Satoma Trust – Federal Court of Appeal finds that using ss. 75(2) and 112(1) to pay tax-free dividends to a family trust thwarted s. 112(1)’s expectation of ultimate taxation of those earnings

A tax plan turned upon dividends that in fact were paid to a family trust (Satoma Trust) being attributed under s. 75(2) to a corporation (“9134”) that was connected to the dividend payer, so that the dividends deemed to be paid to 9134 were eligible for the intercorporate dividend deduction. Before turning to the application of s. 245(2), Noël CJ first found that such application of s. 75(2) to 9134 effectively precluded the dividends’ inclusion in the hands of Satoma Trust, stating:

[T]he subjecting to tax under the Act of a “taxpayer,” applies in the singular (section 3). Nothing permits the belief that the legislator intended that the same income would be taxable in the hands of more the one taxpayer… .

In confirming CRA’s application of GAAR to include the dividends in the hands of Satoma Trust, notwithstanding that those dividends had not yet been distributed by it, he stated:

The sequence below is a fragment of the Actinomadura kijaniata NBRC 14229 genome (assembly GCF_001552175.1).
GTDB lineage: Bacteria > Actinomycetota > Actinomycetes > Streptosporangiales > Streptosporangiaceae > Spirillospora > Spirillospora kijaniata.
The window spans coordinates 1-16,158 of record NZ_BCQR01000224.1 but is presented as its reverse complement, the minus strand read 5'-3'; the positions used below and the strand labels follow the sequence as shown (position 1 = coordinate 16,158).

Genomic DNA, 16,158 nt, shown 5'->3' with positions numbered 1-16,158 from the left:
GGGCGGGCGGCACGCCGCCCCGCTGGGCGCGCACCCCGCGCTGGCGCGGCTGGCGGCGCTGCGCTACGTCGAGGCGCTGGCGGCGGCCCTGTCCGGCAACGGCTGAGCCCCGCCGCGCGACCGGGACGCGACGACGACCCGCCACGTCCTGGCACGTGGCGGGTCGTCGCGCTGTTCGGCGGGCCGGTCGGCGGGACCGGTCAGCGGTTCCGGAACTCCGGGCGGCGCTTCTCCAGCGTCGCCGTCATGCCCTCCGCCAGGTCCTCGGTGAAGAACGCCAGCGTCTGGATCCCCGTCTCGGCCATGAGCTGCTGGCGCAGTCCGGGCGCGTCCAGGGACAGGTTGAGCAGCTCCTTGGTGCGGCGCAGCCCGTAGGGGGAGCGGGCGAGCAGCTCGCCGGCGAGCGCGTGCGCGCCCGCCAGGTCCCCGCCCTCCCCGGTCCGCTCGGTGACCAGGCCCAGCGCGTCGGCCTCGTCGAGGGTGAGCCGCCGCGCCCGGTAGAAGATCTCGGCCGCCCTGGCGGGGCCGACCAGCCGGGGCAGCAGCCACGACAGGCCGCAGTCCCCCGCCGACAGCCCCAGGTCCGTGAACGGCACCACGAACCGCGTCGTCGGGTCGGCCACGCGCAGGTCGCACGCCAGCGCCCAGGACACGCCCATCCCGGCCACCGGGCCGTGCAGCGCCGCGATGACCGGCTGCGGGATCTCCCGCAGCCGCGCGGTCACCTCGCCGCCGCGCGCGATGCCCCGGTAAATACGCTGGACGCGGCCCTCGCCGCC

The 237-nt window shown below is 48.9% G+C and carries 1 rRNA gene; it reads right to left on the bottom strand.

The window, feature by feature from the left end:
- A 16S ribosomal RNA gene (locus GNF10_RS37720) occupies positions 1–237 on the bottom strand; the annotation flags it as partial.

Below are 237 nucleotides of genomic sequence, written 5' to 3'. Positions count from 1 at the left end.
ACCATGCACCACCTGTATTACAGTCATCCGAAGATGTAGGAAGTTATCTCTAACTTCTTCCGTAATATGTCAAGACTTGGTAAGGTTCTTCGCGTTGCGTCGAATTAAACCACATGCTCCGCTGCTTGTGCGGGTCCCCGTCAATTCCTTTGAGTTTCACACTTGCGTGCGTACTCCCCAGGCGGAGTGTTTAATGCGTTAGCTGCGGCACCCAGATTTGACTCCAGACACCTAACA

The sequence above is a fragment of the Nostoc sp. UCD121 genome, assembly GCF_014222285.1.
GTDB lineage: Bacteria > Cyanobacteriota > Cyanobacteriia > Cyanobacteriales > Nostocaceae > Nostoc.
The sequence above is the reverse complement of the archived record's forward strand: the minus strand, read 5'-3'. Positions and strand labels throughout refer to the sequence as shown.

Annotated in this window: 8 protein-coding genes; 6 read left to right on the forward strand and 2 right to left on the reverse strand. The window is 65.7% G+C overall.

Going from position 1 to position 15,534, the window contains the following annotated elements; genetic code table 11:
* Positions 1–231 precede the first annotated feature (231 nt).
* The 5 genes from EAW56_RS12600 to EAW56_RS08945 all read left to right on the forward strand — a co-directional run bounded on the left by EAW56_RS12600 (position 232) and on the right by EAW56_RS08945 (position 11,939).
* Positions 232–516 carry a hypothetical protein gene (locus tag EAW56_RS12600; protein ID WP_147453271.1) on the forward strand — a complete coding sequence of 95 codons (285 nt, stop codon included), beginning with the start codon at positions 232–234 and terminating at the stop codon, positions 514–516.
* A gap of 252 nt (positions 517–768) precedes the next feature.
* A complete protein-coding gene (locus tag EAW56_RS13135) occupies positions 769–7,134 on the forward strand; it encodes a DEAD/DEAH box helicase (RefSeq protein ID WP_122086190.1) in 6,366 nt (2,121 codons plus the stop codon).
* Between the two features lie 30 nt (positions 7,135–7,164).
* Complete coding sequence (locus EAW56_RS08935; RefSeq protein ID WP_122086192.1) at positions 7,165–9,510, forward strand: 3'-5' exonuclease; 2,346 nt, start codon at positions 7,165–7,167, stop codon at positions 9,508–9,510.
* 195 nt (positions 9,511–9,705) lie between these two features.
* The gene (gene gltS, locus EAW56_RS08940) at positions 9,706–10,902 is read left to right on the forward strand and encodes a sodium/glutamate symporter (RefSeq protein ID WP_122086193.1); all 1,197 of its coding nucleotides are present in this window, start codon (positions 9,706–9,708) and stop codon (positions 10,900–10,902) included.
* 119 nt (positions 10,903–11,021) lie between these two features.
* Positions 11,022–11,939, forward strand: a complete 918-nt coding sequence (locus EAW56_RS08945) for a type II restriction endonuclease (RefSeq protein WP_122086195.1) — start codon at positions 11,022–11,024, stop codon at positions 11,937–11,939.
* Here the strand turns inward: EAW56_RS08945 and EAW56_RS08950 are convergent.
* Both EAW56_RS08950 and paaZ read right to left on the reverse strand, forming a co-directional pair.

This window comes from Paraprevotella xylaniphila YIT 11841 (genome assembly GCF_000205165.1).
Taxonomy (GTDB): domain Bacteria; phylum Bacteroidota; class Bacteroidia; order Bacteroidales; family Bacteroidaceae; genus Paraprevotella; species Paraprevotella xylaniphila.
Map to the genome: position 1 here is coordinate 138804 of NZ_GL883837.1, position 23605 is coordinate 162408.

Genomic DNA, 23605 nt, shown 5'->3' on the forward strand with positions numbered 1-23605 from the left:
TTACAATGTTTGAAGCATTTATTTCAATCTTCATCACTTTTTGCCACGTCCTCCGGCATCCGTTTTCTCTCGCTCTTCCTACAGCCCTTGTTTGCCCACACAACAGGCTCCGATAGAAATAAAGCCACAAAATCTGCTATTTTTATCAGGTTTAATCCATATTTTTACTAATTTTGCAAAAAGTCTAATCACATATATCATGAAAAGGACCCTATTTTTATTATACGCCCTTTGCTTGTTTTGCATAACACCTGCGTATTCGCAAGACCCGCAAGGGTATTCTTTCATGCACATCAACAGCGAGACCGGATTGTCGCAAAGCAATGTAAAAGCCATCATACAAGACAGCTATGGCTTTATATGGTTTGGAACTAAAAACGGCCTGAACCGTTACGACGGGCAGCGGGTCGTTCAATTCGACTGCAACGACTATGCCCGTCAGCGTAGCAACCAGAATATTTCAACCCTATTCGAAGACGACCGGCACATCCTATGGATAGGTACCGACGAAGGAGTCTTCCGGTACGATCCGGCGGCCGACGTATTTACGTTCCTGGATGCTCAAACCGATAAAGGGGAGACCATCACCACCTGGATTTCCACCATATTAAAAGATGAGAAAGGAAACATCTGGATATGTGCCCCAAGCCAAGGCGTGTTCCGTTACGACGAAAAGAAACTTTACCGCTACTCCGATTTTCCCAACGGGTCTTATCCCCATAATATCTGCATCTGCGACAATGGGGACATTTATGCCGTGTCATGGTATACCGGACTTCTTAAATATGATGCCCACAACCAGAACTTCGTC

Even where the application of [s. 75(2)] by itself has the desired effect, its utilization in combination with subsection 112(1) goes counter to the object and spirit of the latter provision [citing Lipson]. In this regard, the object and spirit of subsection 112(1) consists in permitting the transfer, free of tax, of dividends within certain groups of corporations, subject to their eventual taxation when the dividends are paid to their ultimate recipients. This object was thwarted, as the dividends can now be transferred to the beneficiaries without tax.

Neal Armstrong. Summaries of Fiducie Financière Satoma v. Canada, 2018 CAF 74 under s. 245(1) – tax benefit, s. 245(4) and s. 3.